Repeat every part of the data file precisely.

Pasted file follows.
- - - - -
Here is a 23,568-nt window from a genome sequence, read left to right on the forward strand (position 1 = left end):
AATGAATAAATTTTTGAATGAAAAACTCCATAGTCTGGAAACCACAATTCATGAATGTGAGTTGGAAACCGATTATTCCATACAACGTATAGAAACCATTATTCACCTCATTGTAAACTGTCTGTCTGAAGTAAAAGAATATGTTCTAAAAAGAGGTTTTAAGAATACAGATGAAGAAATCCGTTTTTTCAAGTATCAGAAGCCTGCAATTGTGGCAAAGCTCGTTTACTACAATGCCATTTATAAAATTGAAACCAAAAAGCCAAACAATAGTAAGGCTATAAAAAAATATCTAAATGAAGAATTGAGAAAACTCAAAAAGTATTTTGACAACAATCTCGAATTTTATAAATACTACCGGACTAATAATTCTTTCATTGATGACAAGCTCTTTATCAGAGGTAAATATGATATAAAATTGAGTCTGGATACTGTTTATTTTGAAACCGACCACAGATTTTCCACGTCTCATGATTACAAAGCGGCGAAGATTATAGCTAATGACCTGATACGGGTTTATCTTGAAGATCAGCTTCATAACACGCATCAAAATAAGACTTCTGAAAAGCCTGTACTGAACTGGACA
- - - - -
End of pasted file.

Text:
Here is a 23,568-nt window from a genome sequence, read left to right on the forward strand (position 1 = left end):
AATGAATAAATTTTTGAATGAAAAACTCCATAGTCTGGAAACCACAATTCATGAATGTGAGTTGGAAACCGATTATTCCATACAACGTATAGAAACCATTATTCACCTCATTGTAAACTGTCTGTCTGAAGTAAAAGAATATGTTCTAAAAAGAGGTTTTAAGAATACAGATGAAGAAATCCGTTTTTTCAAGTATCAGAAGCCTGCAATTGTGGCAAAGCTCGTTTACTACAATGCCATTTATAAAATTGAAACCAAAAAGCCAAACAATAGTAAGGCTATAAAAAAATATCTAAATGAAGAATTGAGAAAACTCAAAAAGTATTTTGACAACAATCTCGAATTTTATAAATACTACCGGACTAATAATTCTTTCATTGATGACAAGCTCTTTATCAGAGGTAAATATGATATAAAATTGAGTCTGGATACTGTTTATTTTGAAACCGACCACAGATTTTCCACGTCTCATGATTACAAAGCGGCGAAGATTATAGCTAATGACCTGATACGGGTTTATCTTGAAGATCAGCTTCATAACACGCATCAAAATAAGACTTCTGAAAAGCCTGTACTGAACTGGACA